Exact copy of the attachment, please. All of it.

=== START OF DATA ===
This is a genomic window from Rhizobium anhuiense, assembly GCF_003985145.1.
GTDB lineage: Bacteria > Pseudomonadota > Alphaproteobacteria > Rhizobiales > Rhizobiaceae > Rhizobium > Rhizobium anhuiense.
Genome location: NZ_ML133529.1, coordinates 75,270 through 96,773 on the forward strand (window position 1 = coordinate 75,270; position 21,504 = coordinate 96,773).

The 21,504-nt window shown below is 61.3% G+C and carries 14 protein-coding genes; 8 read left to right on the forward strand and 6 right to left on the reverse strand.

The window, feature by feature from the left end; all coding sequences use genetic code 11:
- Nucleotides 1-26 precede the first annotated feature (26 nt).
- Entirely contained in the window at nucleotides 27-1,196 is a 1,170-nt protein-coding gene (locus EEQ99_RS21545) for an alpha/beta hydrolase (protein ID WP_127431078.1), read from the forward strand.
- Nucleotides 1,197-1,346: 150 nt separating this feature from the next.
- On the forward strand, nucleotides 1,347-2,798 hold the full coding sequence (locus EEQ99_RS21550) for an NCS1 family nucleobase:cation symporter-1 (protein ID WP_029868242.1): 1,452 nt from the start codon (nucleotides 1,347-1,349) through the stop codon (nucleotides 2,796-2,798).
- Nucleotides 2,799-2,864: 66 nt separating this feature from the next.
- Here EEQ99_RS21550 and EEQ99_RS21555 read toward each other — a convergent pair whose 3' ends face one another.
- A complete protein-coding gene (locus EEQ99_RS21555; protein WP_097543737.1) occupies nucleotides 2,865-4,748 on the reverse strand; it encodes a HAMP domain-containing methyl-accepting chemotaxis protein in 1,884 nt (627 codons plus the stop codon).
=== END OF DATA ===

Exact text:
This is a genomic window from Rhizobium anhuiense, assembly GCF_003985145.1.
GTDB lineage: Bacteria > Pseudomonadota > Alphaproteobacteria > Rhizobiales > Rhizobiaceae > Rhizobium > Rhizobium anhuiense.
Genome location: NZ_ML133529.1, coordinates 75,270 through 96,773 on the forward strand (window position 1 = coordinate 75,270; position 21,504 = coordinate 96,773).

The 21,504-nt window shown below is 61.3% G+C and carries 14 protein-coding genes; 8 read left to right on the forward strand and 6 right to left on the reverse strand.

The window, feature by feature from the left end; all coding sequences use genetic code 11:
- Nucleotides 1-26 precede the first annotated feature (26 nt).
- Entirely contained in the window at nucleotides 27-1,196 is a 1,170-nt protein-coding gene (locus EEQ99_RS21545) for an alpha/beta hydrolase (protein ID WP_127431078.1), read from the forward strand.
- Nucleotides 1,197-1,346: 150 nt separating this feature from the next.
- On the forward strand, nucleotides 1,347-2,798 hold the full coding sequence (locus EEQ99_RS21550) for an NCS1 family nucleobase:cation symporter-1 (protein ID WP_029868242.1): 1,452 nt from the start codon (nucleotides 1,347-1,349) through the stop codon (nucleotides 2,796-2,798).
- Nucleotides 2,799-2,864: 66 nt separating this feature from the next.
- Here EEQ99_RS21550 and EEQ99_RS21555 read toward each other — a convergent pair whose 3' ends face one another.
- A complete protein-coding gene (locus EEQ99_RS21555; protein WP_097543737.1) occupies nucleotides 2,865-4,748 on the reverse strand; it encodes a HAMP domain-containing methyl-accepting chemotaxis protein in 1,884 nt (627 codons plus the stop codon).